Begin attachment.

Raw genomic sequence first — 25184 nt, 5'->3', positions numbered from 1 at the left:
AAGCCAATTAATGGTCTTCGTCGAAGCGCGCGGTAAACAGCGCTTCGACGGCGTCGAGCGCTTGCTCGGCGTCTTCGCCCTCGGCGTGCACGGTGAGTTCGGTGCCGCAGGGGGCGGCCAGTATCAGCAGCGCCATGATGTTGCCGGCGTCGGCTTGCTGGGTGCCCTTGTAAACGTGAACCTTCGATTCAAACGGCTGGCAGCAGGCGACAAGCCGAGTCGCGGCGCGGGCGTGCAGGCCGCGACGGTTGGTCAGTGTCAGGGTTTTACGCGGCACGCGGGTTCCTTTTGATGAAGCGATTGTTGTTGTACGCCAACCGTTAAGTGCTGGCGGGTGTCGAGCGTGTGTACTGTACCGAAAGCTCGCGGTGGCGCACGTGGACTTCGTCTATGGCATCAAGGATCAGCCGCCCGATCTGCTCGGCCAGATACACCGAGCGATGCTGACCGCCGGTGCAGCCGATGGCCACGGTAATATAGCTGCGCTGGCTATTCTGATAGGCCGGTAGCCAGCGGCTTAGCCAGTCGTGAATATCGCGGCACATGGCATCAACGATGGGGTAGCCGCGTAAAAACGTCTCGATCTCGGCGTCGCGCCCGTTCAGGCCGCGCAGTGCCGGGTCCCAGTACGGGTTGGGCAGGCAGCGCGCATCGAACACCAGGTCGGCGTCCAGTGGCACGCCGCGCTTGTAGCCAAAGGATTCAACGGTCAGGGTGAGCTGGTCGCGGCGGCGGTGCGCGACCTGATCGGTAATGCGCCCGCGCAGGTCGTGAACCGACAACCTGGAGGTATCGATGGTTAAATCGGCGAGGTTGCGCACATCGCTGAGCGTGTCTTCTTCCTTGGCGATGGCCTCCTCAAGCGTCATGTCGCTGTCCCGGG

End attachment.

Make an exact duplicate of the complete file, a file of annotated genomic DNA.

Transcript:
Raw genomic sequence first — 25184 nt, 5'->3', positions numbered from 1 at the left:
AAGCCAATTAATGGTCTTCGTCGAAGCGCGCGGTAAACAGCGCTTCGACGGCGTCGAGCGCTTGCTCGGCGTCTTCGCCCTCGGCGTGCACGGTGAGTTCGGTGCCGCAGGGGGCGGCCAGTATCAGCAGCGCCATGATGTTGCCGGCGTCGGCTTGCTGGGTGCCCTTGTAAACGTGAACCTTCGATTCAAACGGCTGGCAGCAGGCGACAAGCCGAGTCGCGGCGCGGGCGTGCAGGCCGCGACGGTTGGTCAGTGTCAGGGTTTTACGCGGCACGCGGGTTCCTTTTGATGAAGCGATTGTTGTTGTACGCCAACCGTTAAGTGCTGGCGGGTGTCGAGCGTGTGTACTGTACCGAAAGCTCGCGGTGGCGCACGTGGACTTCGTCTATGGCATCAAGGATCAGCCGCCCGATCTGCTCGGCCAGATACACCGAGCGATGCTGACCGCCGGTGCAGCCGATGGCCACGGTAATATAGCTGCGCTGGCTATTCTGATAGGCCGGTAGCCAGCGGCTTAGCCAGTCGTGAATATCGCGGCACATGGCATCAACGATGGGGTAGCCGCGTAAAAACGTCTCGATCTCGGCGTCGCGCCCGTTCAGGCCGCGCAGTGCCGGGTCCCAGTACGGGTTGGGCAGGCAGCGCGCATCGAACACCAGGTCGGCGTCCAGTGGCACGCCGCGCTTGTAGCCAAAGGATTCAACGGTCAGGGTGAGCTGGTCGCGGCGGCGGTGCGCGACCTGATCGGTAATGCGCCCGCGCAGGTCGTGAACCGACAACCTGGAGGTATCGATGGTTAAATCGGCGAGGTTGCGCACATCGCTGAGCGTGTCTTCTTCCTTGGCGATGGCCTCCTCAAGCGTCATGTCGCTGTCCCGGG